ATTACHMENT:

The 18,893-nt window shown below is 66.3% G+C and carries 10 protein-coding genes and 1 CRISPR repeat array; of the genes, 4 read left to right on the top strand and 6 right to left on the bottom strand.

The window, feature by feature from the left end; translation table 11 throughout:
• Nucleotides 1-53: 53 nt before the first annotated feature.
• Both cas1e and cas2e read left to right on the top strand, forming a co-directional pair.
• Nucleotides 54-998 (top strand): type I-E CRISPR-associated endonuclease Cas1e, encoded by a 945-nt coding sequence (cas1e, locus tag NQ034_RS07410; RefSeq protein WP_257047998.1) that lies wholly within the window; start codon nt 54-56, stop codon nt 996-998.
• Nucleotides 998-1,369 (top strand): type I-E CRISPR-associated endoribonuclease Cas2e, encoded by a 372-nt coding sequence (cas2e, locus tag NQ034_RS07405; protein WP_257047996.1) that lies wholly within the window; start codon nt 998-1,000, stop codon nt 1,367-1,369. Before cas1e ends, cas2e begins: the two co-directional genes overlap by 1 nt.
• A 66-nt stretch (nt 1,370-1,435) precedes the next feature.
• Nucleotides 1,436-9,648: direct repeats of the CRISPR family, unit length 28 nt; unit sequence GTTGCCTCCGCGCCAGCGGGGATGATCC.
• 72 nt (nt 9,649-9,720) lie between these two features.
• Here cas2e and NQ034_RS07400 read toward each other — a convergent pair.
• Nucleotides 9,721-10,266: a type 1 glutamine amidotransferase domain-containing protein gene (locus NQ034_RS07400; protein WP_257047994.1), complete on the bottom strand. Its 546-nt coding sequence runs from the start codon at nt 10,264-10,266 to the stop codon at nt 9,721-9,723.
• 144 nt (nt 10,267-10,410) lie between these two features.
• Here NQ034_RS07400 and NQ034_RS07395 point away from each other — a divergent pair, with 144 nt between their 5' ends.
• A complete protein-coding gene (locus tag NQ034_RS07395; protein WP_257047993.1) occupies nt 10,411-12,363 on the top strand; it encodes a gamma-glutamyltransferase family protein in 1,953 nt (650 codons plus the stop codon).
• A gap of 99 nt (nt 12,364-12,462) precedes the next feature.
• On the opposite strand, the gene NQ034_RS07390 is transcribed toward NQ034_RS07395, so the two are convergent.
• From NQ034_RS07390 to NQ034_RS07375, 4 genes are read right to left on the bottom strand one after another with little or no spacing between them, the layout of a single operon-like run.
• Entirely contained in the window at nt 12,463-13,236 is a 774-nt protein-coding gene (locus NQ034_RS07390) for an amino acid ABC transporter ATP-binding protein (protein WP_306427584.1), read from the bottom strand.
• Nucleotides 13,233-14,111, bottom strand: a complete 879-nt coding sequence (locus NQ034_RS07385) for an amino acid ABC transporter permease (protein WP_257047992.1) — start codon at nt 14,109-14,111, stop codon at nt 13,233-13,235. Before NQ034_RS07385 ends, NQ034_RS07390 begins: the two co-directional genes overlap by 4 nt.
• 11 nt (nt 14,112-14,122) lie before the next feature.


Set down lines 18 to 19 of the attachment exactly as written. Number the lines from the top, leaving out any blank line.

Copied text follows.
• Entirely contained in the window at nt 12,463-13,236 is a 774-nt protein-coding gene (locus NQ034_RS07390) for an amino acid ABC transporter ATP-binding protein (protein WP_306427584.1), read from the bottom strand.
• Nucleotides 13,233-14,111, bottom strand: a complete 879-nt coding sequence (locus NQ034_RS07385) for an amino acid ABC transporter permease (protein WP_257047992.1) — start codon at nt 14,109-14,111, stop codon at nt 13,233-13,235. Before NQ034_RS07385 ends, NQ034_RS07390 begins: the two co-directional genes overlap by 4 nt.